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    Recommend me a multimeter

    I'm nearly getting to the point where I need to do some serious electrical work on my project car, and I recently discovered that my trusty Jaycar multimeter that I bought eons ago has been trashed by a leaking 9v battery.

    So new multimeter time. What would PF recommend for a know-nothing PF'er like me doing auto electrical stuff in a shed? Obviously I'm not a professional so I'm not looking to spend mega bucks on pro gear, but I still want something that gets the job done and won't fall apart in 6 months. I'm definitely open to spending more if it makes things easier/better/more efficient. The older I get the more I appreciate things that make life easier!

    I've done a bit of research online and quickly realised there are too many options, I'd basically be taking a stab in the dark. And that's still an option but maybe the PF brains trust can get me pointed in the right general direction?

    Sorry if this topic has been covered already but I couldn't find anything recent.
    Norbie!

    #2
    Jaycar have reasonable multimeters for not much money.

    Comment


      #3
      Yep just grab whatever they have that is auto ranging (movies the decimal for you) and has a temp input. $50-100 should get you a good one.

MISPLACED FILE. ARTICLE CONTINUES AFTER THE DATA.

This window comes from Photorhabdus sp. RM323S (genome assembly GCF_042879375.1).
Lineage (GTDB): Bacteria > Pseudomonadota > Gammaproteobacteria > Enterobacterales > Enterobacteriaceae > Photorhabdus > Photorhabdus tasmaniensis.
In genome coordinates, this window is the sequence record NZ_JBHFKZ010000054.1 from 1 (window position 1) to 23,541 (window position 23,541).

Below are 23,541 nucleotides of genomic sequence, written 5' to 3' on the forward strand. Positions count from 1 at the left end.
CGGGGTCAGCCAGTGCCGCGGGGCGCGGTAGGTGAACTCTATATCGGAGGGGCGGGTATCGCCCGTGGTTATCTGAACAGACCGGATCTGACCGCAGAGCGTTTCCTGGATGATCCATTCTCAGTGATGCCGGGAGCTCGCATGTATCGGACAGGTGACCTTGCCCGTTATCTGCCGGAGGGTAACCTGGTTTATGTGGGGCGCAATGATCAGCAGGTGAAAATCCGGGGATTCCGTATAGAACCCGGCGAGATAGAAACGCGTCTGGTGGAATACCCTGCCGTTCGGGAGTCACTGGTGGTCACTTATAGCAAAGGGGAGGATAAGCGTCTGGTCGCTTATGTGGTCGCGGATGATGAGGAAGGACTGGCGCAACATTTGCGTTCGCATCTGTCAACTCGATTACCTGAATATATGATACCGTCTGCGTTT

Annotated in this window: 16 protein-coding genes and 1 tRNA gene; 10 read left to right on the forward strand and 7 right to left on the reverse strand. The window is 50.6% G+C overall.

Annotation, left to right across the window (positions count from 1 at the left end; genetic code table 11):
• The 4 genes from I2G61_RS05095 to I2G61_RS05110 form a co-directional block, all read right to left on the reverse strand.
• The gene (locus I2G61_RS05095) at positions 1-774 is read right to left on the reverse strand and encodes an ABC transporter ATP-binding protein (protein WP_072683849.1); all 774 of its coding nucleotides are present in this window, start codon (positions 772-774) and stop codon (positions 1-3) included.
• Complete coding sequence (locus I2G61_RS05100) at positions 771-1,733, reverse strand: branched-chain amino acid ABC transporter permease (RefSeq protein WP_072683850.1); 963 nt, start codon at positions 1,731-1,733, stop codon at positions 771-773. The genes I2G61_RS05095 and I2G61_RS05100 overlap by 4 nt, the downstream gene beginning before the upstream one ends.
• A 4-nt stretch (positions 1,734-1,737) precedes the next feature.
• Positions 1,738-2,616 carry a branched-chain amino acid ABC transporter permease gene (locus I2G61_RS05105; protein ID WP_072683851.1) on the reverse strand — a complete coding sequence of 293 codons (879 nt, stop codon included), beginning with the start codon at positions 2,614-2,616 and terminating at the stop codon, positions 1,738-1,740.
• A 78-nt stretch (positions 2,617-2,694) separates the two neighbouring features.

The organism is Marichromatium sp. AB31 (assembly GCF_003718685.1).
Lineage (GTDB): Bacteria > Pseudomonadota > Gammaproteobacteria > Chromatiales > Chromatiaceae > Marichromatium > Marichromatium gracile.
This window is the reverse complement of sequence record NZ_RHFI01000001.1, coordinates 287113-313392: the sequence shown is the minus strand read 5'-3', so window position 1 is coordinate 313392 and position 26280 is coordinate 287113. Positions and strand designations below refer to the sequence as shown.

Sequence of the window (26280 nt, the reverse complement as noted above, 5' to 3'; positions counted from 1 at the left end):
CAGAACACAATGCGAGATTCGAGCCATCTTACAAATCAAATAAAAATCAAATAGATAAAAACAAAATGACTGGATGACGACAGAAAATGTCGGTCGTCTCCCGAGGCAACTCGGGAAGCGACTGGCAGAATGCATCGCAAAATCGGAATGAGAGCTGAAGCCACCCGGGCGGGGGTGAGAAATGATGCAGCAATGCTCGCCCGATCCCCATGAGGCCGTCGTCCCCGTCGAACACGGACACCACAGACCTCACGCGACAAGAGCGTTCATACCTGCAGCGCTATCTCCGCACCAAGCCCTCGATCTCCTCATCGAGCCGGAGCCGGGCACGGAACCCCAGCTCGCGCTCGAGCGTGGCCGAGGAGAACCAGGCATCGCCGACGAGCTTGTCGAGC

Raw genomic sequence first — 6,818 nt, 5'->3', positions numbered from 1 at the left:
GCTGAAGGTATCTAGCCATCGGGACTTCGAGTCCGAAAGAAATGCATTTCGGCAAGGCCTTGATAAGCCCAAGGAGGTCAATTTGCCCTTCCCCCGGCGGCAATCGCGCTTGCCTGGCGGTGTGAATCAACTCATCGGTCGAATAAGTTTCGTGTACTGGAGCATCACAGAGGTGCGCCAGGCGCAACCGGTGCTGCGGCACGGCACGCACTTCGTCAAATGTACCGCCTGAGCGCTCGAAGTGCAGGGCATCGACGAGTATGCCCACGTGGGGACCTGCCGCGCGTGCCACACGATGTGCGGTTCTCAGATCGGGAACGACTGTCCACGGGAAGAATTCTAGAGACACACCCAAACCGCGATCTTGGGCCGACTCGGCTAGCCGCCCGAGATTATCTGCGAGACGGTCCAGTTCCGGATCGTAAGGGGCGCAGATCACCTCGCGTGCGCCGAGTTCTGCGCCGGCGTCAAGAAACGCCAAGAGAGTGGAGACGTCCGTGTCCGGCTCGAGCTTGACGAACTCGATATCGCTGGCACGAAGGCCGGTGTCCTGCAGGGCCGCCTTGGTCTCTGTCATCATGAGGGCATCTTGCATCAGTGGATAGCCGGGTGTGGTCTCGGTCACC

Sent from my SM-G960F using Tapatalk
      Tow car/camping bus: 2011 D40 Navara ST

      Baby mobile: 2016 Nissan Qashqai

      75 Mini Clubman club racer - DCOE powah

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        #4
        For ELV (extra low voltage) like much of a car, pretty much anything will do the job from $20 up.

        If you are touching anything LV (e.g. 240V mains) get one with proper Cat ratings, proper internal clearances etc.

        How much you wanna spend? Taking say $50 as a starting point this should be alright:
        https://www.jaycar.com.au/economy-tr...meter/p/QM1321

        Backlight is often handy.
        Make sure it has auto power off - some surprisingly don't
        10A is good for the odd low (in car terms) current measurement.
        Min/max is often handy as a quick check for something like voltage whilst cranking.
        Check the probes for quality. Often they skimp out there. But you can replace with some good Fluke probes for surprisingly cheap sometimes
        Check continuity reacts quickly when tapping the probes together.
        Have a go in the store and make sure the selector feels solid.
        Temperature input/sensor with a K type thermocouple might be useful and you'll need to pay a bit more to get into that sort of function.

        I'd say don't worry about "automotive" multimeters with dwell and tacho unless you're working on anything non EFI.

        Altronics range seems a bit cheaper but the pictures don't work for me.

        Comment


          #5
          All of the above, but if you can find a unit with clamp DC it is a big bonus.


          Sent from my iPhone using Tapatalk

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            #6
            As above pretty much any multimeter will do a great job on car stuff these days.